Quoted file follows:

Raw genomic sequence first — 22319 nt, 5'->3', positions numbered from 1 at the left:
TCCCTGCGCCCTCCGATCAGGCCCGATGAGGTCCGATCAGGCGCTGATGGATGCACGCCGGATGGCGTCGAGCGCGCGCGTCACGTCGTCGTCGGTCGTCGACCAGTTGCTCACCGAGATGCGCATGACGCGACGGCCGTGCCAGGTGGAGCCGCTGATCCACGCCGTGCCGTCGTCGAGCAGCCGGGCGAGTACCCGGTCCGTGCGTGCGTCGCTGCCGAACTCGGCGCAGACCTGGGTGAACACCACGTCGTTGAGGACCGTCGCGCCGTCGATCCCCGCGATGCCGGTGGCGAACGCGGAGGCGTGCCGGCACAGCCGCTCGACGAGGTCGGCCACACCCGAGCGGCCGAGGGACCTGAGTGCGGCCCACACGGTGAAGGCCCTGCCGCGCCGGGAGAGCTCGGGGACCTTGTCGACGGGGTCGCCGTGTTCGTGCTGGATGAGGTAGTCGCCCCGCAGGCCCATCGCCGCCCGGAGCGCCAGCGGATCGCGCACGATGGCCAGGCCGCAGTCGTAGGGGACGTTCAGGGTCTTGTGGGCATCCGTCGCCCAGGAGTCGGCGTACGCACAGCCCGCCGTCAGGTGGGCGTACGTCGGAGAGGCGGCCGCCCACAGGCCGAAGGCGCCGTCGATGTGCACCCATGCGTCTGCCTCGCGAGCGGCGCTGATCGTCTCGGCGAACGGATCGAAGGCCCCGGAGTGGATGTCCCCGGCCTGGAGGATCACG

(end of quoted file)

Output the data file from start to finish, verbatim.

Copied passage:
Raw genomic sequence first — 22319 nt, 5'->3', positions numbered from 1 at the left:
TCCCTGCGCCCTCCGATCAGGCCCGATGAGGTCCGATCAGGCGCTGATGGATGCACGCCGGATGGCGTCGAGCGCGCGCGTCACGTCGTCGTCGGTCGTCGACCAGTTGCTCACCGAGATGCGCATGACGCGACGGCCGTGCCAGGTGGAGCCGCTGATCCACGCCGTGCCGTCGTCGAGCAGCCGGGCGAGTACCCGGTCCGTGCGTGCGTCGCTGCCGAACTCGGCGCAGACCTGGGTGAACACCACGTCGTTGAGGACCGTCGCGCCGTCGATCCCCGCGATGCCGGTGGCGAACGCGGAGGCGTGCCGGCACAGCCGCTCGACGAGGTCGGCCACACCCGAGCGGCCGAGGGACCTGAGTGCGGCCCACACGGTGAAGGCCCTGCCGCGCCGGGAGAGCTCGGGGACCTTGTCGACGGGGTCGCCGTGTTCGTGCTGGATGAGGTAGTCGCCCCGCAGGCCCATCGCCGCCCGGAGCGCCAGCGGATCGCGCACGATGGCCAGGCCGCAGTCGTAGGGGACGTTCAGGGTCTTGTGGGCATCCGTCGCCCAGGAGTCGGCGTACGCACAGCCCGCCGTCAGGTGGGCGTACGTCGGAGAGGCGGCCGCCCACAGGCCGAAGGCGCCGTCGATGTGCACCCATGCGTCTGCCTCGCGAGCGGCGCTGATCGTCTCGGCGAACGGATCGAAGGCCCCGGAGTGGATGTCCCCGGCCTGGAGGATCACG